Mechanisms and significance of inhibitory drug interactions involving cytochrome P450 enzymes (review).
Affiliations: School of Physiology and Pharmacology, University of New South Wales, Sydney, NSW 2052, Australia.
- Published online on: March 1, 1999 https://doi.org/10.3892/ijmm.3.3.227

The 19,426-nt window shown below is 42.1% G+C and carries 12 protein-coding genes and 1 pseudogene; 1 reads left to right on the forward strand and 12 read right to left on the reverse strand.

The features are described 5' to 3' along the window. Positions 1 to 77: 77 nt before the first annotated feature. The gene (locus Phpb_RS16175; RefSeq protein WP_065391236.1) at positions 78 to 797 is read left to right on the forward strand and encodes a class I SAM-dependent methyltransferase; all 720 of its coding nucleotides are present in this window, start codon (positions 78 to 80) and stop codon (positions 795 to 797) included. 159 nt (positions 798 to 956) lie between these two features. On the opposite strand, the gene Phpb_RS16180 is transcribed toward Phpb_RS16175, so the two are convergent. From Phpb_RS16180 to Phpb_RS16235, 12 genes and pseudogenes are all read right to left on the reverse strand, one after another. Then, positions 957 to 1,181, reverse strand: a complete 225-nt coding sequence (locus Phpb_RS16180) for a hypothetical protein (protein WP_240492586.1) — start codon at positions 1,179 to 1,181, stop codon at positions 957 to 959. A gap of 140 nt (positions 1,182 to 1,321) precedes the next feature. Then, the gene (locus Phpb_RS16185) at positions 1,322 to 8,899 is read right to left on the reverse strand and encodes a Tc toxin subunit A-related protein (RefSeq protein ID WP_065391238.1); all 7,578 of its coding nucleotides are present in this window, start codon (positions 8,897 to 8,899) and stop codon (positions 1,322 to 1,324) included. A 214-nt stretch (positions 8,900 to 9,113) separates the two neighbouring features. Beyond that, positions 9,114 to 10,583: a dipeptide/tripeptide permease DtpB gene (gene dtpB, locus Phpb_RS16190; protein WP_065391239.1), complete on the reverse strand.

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The cytochrome P450 (CYP) superfamily of enzymes are catalytically competent toward an unusually diverse array of lipophilic chemicals. The major microsomal CYP in human liver, CYP3A4, participates in the oxidative biotransformation of most drugs. Accordingly, it is not surprising that CYP activity is also readily inhibited by many drugs. Such interactions may elicit adverse toxic effects in patients and this situation is exacerbated by the practise of polypharmacy. Clinical studies have suggested that the judicious selection of drugs for combination therapy may be a relatively simple means by which drug interactions can be avoided. Such studies will rely heavily on basic information obtained from biochemical studies that describe the substrate preferences of CYPs and molecular studies on the factors that determine CYP levels in subjects. This review focuses on the information that is emerging on CYP substrate and inhibitor specificity, protein structure from homology modelling approaches and CYP expression in liver as it emerges from molecular analyses. With information of this type, drawn from several different sources, it will eventually be possible to reconcile the likelihood of drug interactions produced by specific combinations of drugs and predict those individuals who are at risk from such interactions, as a consequence of their genetic makeup.